- AgfaPhoto rolls out rugged, waterproof DV-600uw camera
- Bug-powered LED Clock
- Birdfeed Twitter Client for iPhone Features Caching for Offline Browsing [Twitter]
- Birdfeed: Finally, An iPhone Twitter Client To Match Tweetie’s Speed And Simplicity
- Amateur Move: Journalist Interrupts President Obama With Quacking Duck Ringtone [Ringtones]
- Sungale WiFi Widget photo frame gets a hands-on
- YouTube To Broadly Release Call-To-Action Overlays, Allows Linking Off-Site
- Sony now including "Green Dam" filtering software on PCs sold in China
- Costco Has the Lowest Prices on Windows 7 Upgrades [Dealzmodo]
- Cooler Master Offers the Smallest 95W Laptop Adapter You Can Get [Peripherals]
Posted: 29 Jun 2009 09:31 PM PDT
AgfaPhoto’s new DV-600uw rugged camera may not be quite as stylish as Pentax’s latest ruggedized offering, but it looks like it has it beat where it counts, with it able to handle submersion in water up to 33 feet deep (compared to the Pentax’s 16 feet), and hold up to the usual drops, dust, and dirt for good measure. Unfortunately, things are a bit less impressive when it comes to the core camera specs, with this one packing just 6-megapixels, no optical zoom, and a plain old VGA movie mode instead of 720p — not to mention just one choice of color.
If that extra ruggedness makes the difference for you, however, you can pick this one up right now for $199.
Filed under: Digital Cameras
AgfaPhoto rolls out rugged, waterproof DV-600uw camera originally appeared on Engadget on Mon, 29 Jun 2009 23:31:00 EST. Please see our terms for use of feeds.
Posted: 29 Jun 2009 09:21 PM PDT
We have covered a lot of clocks in the past. Some of them are solar powered, some run on water, but this is the first time that I have ever seen bug power.
That's right, someone has actually invented a carnivorous alarm clock that works like a Venus Fly Trap. It works with a conveyor belt of flypaper that takes a captured fly and drops them into a microbial fuel cell. This dead bug is digested by bacteria, then there is a chemical change that can somehow power the clock.
I'm surprised that I haven't heard about bug power before, as roach motels could be turned into batteries and hanging flypaper could be turned into chandeliers. Right now, I am living in a place that is full of flies, and I could use a device like this.
In all honesty, why stop with bugs? Apparently it is the protein that the bug-powered clock wants, and so I guess all animals could be used for electric power. Imagine eating a KFC bucket and throwing the bones in the protein power generator.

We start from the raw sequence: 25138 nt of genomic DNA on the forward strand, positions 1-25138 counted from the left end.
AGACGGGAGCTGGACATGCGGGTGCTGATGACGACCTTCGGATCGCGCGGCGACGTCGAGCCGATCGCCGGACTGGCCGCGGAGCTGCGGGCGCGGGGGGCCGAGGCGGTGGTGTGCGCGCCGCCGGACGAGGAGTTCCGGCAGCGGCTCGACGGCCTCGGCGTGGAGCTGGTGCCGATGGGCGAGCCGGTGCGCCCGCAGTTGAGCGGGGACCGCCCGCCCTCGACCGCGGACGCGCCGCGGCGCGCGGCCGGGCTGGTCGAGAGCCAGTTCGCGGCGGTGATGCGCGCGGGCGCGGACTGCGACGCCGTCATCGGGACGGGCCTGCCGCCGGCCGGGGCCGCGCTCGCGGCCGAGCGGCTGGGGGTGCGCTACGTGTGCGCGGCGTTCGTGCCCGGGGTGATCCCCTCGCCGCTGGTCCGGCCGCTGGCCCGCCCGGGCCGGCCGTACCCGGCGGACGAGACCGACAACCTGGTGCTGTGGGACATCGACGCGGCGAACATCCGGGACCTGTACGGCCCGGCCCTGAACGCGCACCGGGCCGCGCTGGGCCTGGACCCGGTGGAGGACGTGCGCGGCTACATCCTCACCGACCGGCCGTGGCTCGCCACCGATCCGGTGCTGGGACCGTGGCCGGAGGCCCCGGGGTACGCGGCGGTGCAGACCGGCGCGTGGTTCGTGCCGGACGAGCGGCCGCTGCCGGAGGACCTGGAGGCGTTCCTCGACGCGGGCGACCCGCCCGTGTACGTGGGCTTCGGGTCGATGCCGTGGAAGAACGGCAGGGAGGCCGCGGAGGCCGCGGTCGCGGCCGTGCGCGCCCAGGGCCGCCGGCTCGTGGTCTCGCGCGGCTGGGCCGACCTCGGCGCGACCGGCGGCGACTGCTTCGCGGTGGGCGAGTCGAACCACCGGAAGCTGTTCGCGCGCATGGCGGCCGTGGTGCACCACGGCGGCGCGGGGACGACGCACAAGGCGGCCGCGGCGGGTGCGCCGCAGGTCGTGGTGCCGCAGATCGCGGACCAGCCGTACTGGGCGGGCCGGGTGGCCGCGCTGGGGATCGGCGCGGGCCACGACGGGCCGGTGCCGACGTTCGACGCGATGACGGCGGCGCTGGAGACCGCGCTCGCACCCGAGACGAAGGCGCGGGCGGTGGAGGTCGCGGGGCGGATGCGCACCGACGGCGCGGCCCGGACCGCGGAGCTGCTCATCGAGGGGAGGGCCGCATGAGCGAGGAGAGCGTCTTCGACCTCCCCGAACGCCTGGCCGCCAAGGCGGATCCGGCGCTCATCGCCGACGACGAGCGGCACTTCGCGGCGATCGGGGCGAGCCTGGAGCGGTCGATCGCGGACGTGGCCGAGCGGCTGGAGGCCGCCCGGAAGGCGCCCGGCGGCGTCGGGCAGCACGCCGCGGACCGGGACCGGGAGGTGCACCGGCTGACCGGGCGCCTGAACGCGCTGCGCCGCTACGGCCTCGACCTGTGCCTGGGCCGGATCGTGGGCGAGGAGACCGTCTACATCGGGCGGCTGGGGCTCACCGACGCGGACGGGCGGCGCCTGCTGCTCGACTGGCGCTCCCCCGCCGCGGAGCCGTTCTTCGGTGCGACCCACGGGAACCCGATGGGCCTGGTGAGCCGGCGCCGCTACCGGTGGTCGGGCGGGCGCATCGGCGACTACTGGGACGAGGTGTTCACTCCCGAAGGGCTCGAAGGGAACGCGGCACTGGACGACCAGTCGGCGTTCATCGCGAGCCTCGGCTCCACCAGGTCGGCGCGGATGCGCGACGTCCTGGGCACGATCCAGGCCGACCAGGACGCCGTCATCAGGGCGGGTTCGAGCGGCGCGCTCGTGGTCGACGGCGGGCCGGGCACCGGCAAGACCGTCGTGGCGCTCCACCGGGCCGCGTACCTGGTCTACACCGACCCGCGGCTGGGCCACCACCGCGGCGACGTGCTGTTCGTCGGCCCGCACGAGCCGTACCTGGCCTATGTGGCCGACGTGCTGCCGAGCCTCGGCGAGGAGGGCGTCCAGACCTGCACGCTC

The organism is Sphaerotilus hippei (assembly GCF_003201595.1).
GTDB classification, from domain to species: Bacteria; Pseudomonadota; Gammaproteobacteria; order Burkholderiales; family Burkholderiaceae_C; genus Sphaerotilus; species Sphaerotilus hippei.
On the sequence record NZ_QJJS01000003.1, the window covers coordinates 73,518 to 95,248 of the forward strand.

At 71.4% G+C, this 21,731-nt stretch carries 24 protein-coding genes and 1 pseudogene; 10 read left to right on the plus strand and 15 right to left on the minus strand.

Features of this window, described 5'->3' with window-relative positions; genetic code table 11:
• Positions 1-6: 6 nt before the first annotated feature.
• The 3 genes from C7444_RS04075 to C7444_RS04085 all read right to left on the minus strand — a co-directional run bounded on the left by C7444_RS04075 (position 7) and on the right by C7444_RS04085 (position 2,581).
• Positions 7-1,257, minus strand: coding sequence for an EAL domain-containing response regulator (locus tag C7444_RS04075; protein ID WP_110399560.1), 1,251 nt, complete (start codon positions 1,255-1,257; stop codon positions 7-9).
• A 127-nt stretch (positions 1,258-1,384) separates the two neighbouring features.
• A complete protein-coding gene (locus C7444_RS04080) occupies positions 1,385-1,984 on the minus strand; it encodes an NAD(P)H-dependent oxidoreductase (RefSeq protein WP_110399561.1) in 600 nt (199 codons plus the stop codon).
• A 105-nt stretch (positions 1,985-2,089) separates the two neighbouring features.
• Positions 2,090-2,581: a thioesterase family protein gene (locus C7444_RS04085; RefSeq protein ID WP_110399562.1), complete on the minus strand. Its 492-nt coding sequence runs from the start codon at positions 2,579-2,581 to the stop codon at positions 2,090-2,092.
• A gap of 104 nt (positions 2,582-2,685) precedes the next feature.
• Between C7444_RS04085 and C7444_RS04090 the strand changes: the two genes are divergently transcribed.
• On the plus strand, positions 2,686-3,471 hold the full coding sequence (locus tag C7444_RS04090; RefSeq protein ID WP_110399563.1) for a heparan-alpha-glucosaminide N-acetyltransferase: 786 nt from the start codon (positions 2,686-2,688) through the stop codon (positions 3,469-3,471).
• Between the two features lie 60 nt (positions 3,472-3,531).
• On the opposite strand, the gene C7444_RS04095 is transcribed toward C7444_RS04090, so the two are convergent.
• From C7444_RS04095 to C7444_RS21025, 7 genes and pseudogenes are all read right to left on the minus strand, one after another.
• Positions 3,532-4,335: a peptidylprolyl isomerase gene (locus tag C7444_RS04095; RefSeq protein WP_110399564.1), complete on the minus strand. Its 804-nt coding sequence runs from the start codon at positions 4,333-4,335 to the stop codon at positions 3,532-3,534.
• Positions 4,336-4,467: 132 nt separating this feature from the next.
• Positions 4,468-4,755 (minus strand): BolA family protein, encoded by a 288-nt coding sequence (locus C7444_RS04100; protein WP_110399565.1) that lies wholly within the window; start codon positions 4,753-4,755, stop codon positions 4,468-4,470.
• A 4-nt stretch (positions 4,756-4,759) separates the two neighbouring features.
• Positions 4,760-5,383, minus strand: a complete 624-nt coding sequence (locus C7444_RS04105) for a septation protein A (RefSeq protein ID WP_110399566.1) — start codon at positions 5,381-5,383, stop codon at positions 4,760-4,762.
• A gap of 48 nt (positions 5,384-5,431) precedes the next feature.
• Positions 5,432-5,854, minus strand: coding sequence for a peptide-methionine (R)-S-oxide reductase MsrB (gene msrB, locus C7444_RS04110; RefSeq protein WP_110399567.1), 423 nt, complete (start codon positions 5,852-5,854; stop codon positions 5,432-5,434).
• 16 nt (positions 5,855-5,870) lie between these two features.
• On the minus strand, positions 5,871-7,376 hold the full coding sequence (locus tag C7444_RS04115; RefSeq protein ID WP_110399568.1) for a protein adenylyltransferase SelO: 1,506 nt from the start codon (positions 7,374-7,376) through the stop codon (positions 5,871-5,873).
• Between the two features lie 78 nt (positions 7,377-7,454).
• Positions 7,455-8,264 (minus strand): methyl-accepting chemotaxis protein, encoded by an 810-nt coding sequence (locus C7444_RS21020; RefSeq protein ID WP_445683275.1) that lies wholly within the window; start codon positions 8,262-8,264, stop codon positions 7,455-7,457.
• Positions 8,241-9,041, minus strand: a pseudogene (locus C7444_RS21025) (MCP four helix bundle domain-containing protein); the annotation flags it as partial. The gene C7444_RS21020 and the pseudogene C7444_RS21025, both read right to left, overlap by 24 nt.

I can't help but think that this is reminiscent of a Star Trek episode where the Enterprise lands on a planet that feeds off everything living aboard the ship. Yeah, I'm often disturbed at the thought that human beings could be the next fossil fuels.
Cool Gift Idea: Digital Picture Frames, check out our reviews.
[ Bug-powered LED Clock copyright by Coolest Gadgets ]
Posted: 29 Jun 2009 08:30 PM PDT
Birdfeed, a challenger to the throne of iPhone Twitter clients currently held by Tweetie, might have the edge in some ways. It caches Tweets, so you can read your feeds even without wireless coverage, and looks super slick to boot.
The big draw is caching, but Birdfeed will also bookmark your place in a long feed so you can pop right back in later without having to scroll forever, as well as changing direct messages to a separate SMS-style section.
We’re sure some people will like and some people will dislike the latter feature, but we think it’s a smart idea.
Birdfeed does cost more than Tweetie, at $5 to Tweetie’s $3. It doesn’t seem like much, but we imagine that could discourage a lot of potential buyers, since Tweetie is sort of the standard and of course works very well.
Originally posted here:
Posted: 29 Jun 2009 07:51 PM PDT
If you own an iPhone, chances are you have at least one Twitter client on it. And while everyday seems to bring new ones into the App Store, at the end of the day, Tweetie always seems to be the one that I go back to. TwitterFon, Twitterriffic and most recently, TweetDeck, all are worthy challengers, but I find each of them lacking in some regard. Usually, it's either speed or simplicity. Tweetie seems to be a perfect combination of the two. But a new app, Birdfeed, may be a little more perfect.
When you first boot it up, you may think Birdfeed looks a little sparse. But there's a lot behind this simple design, it's just tucked away, so as not to clutter the main experience, as so many apps do. The main Birdfeed screen consists of your Twitter timeline, a button to load newer tweets, a button to compose a tweet, and a button to your account — that's it. Clicking on any tweet in your timeline will load it on its own screen and from there you can easily see that person's profile, reply to that tweet, favorite it or forward it (retweet it, post a link to it, or mail a link to it).